Walking regularly for both leisure and transport, I see a lot of other people who are walking dogs. The mood of the people often appears to be defined by the weather and temperature. In the rain and cold, people hunch their way dutifully through the dog walking.

With the dogs themselves, it’s invariably a different story. Rain or shine, hot or cold, dogs go out into the world in a state of excitement and enthusiasm. They’re poised to be delighted, curious, playful and happy. They are easy to please – a smell, a stick, a squirrel – you can watch them engage with the world and find things to enjoy at every turn.

Dogs are far better than people when it comes to being happy. They forgive quickly, too, and forget, and move on. A dog has to endure considerable mistreatment before it becomes wary, anxious and unhappy. I run into those dogs, too. They’re a lot more like most people, keeping a safe distance, watching for signs of threat, trying to second guess gestures, tones of voice, actions. It makes me wonder about people.

Children are more like dogs, more willing to bounce out into the world each morning to embrace the day and delight in whatever it gives them. If we don’t lose that as we grow up, we’re encouraged to voluntarily give it up. Too much enthusiasm, I have been told, suggests emotional immaturity. It troubles me that jaded cynicism, dispassion, disinterest, are considered good adult states of being, and playful delight is treated as a bit suspect.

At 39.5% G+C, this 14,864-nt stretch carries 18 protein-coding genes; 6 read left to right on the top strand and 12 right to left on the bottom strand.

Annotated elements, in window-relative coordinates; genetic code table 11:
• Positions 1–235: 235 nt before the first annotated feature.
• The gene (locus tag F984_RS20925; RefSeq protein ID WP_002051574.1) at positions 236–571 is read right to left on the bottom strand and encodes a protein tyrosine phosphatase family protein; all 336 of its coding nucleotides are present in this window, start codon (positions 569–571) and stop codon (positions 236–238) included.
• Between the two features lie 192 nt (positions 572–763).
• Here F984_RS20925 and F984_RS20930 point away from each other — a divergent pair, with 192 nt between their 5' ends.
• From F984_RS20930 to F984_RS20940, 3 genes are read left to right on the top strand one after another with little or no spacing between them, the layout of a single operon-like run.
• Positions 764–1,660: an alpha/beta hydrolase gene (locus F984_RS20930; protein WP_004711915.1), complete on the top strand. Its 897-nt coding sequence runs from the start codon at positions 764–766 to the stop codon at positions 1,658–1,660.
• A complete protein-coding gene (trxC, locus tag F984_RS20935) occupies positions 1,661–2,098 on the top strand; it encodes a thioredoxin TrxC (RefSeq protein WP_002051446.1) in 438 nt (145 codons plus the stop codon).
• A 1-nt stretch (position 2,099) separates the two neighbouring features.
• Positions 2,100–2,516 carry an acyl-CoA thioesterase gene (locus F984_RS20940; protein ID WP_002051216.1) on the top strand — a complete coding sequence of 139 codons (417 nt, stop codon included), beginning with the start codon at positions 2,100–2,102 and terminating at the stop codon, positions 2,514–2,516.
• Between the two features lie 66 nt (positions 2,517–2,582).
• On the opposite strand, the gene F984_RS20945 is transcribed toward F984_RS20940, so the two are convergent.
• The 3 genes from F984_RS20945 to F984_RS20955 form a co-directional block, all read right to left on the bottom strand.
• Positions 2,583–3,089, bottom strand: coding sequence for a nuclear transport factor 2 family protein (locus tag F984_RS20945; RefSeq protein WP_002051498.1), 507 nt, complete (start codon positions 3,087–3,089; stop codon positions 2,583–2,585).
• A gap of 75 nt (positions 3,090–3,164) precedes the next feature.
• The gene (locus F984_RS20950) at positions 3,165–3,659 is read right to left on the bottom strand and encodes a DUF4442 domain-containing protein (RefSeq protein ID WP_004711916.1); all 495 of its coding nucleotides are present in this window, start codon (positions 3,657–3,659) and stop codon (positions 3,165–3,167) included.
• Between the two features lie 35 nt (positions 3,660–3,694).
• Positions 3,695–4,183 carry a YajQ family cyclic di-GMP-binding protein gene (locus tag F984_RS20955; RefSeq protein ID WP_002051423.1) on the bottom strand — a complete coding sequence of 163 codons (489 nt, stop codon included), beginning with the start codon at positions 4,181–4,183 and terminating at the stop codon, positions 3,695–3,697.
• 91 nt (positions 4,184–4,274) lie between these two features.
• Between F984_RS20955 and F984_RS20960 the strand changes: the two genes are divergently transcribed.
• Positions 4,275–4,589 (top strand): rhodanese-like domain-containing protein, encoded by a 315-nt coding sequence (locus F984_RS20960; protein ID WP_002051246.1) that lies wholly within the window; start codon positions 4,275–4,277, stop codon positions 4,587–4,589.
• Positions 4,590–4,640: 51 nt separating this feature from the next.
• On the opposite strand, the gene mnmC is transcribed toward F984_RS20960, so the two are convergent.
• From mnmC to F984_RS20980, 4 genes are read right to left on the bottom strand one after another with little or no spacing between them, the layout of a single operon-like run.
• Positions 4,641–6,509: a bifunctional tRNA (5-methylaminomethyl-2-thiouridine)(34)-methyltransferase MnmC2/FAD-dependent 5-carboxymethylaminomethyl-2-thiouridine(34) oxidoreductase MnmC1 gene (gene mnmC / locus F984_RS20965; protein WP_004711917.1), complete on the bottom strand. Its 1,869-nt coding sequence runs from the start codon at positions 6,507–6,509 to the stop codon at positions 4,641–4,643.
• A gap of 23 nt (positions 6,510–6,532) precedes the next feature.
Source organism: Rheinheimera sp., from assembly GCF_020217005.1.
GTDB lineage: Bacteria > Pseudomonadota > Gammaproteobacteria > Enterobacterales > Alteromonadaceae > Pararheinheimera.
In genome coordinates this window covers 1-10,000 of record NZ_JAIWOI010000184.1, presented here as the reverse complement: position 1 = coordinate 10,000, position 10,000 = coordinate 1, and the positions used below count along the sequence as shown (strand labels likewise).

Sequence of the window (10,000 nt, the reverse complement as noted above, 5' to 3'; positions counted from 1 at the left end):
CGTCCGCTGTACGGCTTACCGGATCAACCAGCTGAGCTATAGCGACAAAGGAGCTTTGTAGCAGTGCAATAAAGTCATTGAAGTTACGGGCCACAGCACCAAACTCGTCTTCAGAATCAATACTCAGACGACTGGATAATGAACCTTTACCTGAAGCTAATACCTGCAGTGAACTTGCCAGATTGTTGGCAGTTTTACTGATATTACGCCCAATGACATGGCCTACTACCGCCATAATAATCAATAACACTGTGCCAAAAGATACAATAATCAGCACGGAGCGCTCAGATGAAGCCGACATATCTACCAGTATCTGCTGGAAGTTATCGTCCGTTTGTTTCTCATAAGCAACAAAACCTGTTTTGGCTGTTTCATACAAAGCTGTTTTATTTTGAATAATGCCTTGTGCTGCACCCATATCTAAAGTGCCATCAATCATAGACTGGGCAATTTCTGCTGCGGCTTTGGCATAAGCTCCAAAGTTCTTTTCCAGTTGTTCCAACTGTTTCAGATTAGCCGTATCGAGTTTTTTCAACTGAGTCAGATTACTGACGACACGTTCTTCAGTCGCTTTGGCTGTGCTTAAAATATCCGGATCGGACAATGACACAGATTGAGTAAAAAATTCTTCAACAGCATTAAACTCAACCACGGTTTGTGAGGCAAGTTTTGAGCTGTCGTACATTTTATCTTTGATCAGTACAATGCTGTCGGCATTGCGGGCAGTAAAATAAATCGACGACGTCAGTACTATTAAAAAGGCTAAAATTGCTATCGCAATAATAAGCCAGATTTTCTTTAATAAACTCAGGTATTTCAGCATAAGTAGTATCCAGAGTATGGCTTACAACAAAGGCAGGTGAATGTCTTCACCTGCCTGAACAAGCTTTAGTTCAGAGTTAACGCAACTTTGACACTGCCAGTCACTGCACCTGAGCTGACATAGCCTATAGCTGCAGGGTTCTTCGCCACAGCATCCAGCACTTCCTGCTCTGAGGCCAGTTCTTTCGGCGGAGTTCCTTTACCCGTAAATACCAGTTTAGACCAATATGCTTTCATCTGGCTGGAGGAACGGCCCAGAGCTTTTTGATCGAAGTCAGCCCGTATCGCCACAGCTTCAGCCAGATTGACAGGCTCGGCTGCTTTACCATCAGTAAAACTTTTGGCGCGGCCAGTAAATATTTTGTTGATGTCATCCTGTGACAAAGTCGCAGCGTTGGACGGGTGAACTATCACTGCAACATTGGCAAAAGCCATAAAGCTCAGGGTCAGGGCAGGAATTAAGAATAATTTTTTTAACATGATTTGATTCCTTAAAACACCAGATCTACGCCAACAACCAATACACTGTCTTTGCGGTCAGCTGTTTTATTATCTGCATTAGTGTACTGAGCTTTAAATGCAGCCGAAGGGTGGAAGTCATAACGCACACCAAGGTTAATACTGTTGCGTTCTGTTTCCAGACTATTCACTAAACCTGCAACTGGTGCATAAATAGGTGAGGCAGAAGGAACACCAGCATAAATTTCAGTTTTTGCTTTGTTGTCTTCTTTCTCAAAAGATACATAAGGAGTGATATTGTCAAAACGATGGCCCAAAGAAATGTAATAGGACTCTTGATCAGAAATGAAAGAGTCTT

I’ve been watching dogs for some time now, trying to learn from them. I often find when I’m out and about that dogs want to interact with me, far more than ever their humans do. I find solace and comfort in a sniffing nose and wagging tail. Tactile comfort too, with those who rock up demanding ears be scratched behind. Dogs are more sociable than people, not least because they’re so willing to enjoy being sociable, to enjoy other dogs, other people and anything else that comes along.